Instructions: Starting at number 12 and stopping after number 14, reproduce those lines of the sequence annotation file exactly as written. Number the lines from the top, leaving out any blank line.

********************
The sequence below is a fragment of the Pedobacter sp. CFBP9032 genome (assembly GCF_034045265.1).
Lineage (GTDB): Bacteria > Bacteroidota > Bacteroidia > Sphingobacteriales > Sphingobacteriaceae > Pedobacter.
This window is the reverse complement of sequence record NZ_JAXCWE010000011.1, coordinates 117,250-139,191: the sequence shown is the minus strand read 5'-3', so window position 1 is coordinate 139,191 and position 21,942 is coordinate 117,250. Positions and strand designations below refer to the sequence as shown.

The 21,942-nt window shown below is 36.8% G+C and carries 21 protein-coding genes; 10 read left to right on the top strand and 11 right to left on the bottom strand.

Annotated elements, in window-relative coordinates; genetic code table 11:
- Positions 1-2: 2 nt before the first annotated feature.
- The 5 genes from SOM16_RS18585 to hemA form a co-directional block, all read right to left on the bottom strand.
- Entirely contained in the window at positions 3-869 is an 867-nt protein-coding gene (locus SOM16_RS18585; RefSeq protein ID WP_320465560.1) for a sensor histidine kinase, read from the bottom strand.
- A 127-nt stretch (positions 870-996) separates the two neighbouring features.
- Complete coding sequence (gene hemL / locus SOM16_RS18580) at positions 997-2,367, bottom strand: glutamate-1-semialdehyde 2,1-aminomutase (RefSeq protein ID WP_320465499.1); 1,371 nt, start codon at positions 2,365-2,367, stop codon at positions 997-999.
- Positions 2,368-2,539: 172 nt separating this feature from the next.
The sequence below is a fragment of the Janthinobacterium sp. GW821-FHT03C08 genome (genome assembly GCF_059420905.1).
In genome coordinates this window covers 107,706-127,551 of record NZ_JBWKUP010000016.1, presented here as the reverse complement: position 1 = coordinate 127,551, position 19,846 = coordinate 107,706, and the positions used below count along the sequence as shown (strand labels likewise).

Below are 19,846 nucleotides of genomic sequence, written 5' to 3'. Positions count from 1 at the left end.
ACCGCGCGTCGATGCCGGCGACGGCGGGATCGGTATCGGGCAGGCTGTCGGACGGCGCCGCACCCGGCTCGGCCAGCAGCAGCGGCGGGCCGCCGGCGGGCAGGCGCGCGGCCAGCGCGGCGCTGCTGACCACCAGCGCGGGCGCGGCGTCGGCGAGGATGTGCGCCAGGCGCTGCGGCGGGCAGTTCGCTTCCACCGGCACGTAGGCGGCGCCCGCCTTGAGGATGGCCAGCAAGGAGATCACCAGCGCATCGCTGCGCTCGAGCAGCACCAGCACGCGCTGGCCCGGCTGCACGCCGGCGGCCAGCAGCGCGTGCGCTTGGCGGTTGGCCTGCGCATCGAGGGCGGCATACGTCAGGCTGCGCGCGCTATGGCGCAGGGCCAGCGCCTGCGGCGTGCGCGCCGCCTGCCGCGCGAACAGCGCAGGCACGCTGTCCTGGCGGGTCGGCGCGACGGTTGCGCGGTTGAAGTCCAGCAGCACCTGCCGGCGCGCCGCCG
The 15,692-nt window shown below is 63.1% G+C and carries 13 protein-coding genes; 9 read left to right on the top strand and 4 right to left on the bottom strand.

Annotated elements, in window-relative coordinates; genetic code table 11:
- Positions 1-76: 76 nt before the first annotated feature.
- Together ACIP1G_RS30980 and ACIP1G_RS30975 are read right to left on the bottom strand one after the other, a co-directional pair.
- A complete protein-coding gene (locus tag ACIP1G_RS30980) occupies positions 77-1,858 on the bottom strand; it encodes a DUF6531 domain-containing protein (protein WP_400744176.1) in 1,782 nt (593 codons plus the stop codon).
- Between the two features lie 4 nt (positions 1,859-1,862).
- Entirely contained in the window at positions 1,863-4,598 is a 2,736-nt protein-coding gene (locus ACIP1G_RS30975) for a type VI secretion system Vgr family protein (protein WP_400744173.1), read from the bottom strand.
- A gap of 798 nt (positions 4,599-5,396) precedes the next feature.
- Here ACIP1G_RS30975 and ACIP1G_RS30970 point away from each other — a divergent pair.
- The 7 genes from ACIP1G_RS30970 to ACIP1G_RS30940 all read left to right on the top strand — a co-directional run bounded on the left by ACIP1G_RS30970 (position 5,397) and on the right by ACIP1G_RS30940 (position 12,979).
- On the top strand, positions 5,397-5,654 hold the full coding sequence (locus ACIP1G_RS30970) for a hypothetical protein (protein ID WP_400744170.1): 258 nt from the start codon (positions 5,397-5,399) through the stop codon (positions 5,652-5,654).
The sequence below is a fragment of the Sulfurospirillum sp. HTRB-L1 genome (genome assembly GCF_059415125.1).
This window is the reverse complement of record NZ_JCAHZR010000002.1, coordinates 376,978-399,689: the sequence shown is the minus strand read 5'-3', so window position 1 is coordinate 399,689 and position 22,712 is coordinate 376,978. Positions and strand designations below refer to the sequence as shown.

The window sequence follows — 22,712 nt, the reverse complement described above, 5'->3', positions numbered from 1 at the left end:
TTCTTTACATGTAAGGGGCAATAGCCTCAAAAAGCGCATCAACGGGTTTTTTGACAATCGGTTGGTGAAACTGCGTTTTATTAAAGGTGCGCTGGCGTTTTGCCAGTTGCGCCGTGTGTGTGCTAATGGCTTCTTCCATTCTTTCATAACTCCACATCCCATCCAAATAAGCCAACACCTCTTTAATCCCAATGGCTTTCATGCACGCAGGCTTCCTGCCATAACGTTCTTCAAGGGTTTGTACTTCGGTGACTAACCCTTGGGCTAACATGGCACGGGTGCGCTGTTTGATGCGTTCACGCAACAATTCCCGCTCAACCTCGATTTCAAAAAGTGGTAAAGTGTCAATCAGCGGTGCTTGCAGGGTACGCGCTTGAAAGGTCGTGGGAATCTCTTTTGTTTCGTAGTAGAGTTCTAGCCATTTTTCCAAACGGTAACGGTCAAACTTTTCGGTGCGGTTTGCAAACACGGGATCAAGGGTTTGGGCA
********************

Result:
The sequence below is a fragment of the Janthinobacterium sp. GW821-FHT03C08 genome (genome assembly GCF_059420905.1).
In genome coordinates this window covers 107,706-127,551 of record NZ_JBWKUP010000016.1, presented here as the reverse complement: position 1 = coordinate 127,551, position 19,846 = coordinate 107,706, and the positions used below count along the sequence as shown (strand labels likewise).

Below are 19,846 nucleotides of genomic sequence, written 5' to 3'. Positions count from 1 at the left end.